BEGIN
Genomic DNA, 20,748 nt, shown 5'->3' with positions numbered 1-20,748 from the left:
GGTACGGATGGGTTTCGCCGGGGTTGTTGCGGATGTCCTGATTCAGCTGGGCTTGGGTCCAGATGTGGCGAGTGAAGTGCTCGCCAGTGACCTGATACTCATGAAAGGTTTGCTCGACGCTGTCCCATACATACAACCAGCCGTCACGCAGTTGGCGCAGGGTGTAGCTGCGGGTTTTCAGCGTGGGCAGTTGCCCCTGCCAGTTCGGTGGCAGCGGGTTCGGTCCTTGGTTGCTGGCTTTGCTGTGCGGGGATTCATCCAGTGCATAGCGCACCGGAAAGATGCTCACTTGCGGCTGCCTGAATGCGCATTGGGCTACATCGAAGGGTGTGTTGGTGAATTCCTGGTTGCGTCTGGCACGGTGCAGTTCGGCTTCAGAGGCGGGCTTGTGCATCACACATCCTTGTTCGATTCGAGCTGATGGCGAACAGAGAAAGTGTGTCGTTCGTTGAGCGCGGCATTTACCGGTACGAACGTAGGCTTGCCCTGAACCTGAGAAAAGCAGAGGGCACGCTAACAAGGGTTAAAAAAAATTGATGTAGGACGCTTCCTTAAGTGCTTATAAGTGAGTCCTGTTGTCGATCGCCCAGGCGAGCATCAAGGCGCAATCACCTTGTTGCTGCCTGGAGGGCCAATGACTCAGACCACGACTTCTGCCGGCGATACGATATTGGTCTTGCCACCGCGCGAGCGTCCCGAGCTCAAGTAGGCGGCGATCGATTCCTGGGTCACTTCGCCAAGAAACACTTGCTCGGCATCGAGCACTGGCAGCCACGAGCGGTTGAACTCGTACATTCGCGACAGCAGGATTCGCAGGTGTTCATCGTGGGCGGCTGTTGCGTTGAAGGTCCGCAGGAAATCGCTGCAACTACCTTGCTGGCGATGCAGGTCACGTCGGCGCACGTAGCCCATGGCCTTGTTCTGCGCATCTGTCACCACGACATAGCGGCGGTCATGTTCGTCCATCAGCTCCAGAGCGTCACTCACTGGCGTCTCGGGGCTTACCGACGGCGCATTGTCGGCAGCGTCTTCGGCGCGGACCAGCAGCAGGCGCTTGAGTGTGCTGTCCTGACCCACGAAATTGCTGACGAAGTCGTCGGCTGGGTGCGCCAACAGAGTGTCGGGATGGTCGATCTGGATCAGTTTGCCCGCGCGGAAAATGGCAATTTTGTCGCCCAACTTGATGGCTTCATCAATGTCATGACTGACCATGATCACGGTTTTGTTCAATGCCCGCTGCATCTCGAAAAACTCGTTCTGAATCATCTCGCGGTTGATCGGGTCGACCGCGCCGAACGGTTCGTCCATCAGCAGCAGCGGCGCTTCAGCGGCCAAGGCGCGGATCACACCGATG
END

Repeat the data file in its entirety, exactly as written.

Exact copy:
Genomic DNA, 20,748 nt, shown 5'->3' with positions numbered 1-20,748 from the left:
GGTACGGATGGGTTTCGCCGGGGTTGTTGCGGATGTCCTGATTCAGCTGGGCTTGGGTCCAGATGTGGCGAGTGAAGTGCTCGCCAGTGACCTGATACTCATGAAAGGTTTGCTCGACGCTGTCCCATACATACAACCAGCCGTCACGCAGTTGGCGCAGGGTGTAGCTGCGGGTTTTCAGCGTGGGCAGTTGCCCCTGCCAGTTCGGTGGCAGCGGGTTCGGTCCTTGGTTGCTGGCTTTGCTGTGCGGGGATTCATCCAGTGCATAGCGCACCGGAAAGATGCTCACTTGCGGCTGCCTGAATGCGCATTGGGCTACATCGAAGGGTGTGTTGGTGAATTCCTGGTTGCGTCTGGCACGGTGCAGTTCGGCTTCAGAGGCGGGCTTGTGCATCACACATCCTTGTTCGATTCGAGCTGATGGCGAACAGAGAAAGTGTGTCGTTCGTTGAGCGCGGCATTTACCGGTACGAACGTAGGCTTGCCCTGAACCTGAGAAAAGCAGAGGGCACGCTAACAAGGGTTAAAAAAAATTGATGTAGGACGCTTCCTTAAGTGCTTATAAGTGAGTCCTGTTGTCGATCGCCCAGGCGAGCATCAAGGCGCAATCACCTTGTTGCTGCCTGGAGGGCCAATGACTCAGACCACGACTTCTGCCGGCGATACGATATTGGTCTTGCCACCGCGCGAGCGTCCCGAGCTCAAGTAGGCGGCGATCGATTCCTGGGTCACTTCGCCAAGAAACACTTGCTCGGCATCGAGCACTGGCAGCCACGAGCGGTTGAACTCGTACATTCGCGACAGCAGGATTCGCAGGTGTTCATCGTGGGCGGCTGTTGCGTTGAAGGTCCGCAGGAAATCGCTGCAACTACCTTGCTGGCGATGCAGGTCACGTCGGCGCACGTAGCCCATGGCCTTGTTCTGCGCATCTGTCACCACGACATAGCGGCGGTCATGTTCGTCCATCAGCTCCAGAGCGTCACTCACTGGCGTCTCGGGGCTTACCGACGGCGCATTGTCGGCAGCGTCTTCGGCGCGGACCAGCAGCAGGCGCTTGAGTGTGCTGTCCTGACCCACGAAATTGCTGACGAAGTCGTCGGCTGGGTGCGCCAACAGAGTGTCGGGATGGTCGATCTGGATCAGTTTGCCCGCGCGGAAAATGGCAATTTTGTCGCCCAACTTGATGGCTTCATCAATGTCATGACTGACCATGATCACGGTTTTGTTCAATGCCCGCTGCATCTCGAAAAACTCGTTCTGAATCATCTCGCGGTTGATCGGGTCGACCGCGCCGAACGGTTCGTCCATCAGCAGCAGCGGCGCTTCAGCGGCCAAGGCGCGGATCACACCGATG